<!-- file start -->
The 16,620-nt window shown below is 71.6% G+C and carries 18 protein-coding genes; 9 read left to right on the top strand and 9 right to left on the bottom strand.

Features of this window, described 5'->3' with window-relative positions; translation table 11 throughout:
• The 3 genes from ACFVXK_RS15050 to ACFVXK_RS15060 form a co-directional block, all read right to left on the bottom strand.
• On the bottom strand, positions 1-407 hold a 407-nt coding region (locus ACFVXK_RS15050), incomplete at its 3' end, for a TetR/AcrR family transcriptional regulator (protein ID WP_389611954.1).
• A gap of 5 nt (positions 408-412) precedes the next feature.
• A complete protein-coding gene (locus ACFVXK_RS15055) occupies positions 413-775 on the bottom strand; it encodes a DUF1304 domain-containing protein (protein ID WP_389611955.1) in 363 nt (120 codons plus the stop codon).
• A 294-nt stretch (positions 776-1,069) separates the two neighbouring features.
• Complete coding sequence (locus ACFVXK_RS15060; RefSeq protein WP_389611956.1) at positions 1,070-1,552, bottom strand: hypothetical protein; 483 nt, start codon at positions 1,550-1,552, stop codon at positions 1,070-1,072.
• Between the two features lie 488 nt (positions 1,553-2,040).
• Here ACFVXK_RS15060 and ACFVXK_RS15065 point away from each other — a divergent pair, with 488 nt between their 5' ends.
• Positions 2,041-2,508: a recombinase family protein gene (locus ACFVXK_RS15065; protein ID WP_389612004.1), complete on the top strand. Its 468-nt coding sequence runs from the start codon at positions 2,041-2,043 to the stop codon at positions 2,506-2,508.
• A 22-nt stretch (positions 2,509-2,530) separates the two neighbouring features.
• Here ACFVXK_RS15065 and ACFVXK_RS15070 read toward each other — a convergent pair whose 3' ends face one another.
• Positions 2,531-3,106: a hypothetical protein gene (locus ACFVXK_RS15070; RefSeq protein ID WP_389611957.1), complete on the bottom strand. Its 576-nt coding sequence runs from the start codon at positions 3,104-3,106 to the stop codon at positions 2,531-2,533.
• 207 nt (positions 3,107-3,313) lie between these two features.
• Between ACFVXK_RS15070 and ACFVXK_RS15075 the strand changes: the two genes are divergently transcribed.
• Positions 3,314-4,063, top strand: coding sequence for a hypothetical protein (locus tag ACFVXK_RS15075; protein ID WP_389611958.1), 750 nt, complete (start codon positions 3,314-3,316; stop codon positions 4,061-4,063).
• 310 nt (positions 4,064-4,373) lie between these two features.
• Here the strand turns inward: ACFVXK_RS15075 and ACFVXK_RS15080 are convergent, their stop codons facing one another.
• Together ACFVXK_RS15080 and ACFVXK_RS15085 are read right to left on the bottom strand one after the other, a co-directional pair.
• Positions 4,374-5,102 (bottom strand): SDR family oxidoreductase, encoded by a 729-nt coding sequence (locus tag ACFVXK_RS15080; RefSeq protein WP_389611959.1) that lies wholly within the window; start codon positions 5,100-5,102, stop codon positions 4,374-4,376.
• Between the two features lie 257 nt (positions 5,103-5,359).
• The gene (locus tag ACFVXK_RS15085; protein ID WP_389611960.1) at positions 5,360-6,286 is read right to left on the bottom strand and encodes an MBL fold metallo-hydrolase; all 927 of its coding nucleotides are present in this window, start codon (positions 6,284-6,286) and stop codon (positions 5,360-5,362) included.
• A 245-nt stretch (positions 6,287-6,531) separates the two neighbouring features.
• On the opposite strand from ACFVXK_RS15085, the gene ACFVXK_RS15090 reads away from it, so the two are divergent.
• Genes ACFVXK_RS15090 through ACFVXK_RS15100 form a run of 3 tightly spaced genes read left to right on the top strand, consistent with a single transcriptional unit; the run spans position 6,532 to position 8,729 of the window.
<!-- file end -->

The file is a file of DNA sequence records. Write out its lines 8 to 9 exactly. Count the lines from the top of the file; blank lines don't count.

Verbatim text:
• Complete coding sequence (locus ACFVXK_RS15060; RefSeq protein WP_389611956.1) at positions 1,070-1,552, bottom strand: hypothetical protein; 483 nt, start codon at positions 1,550-1,552, stop codon at positions 1,070-1,072.
• Between the two features lie 488 nt (positions 1,553-2,040).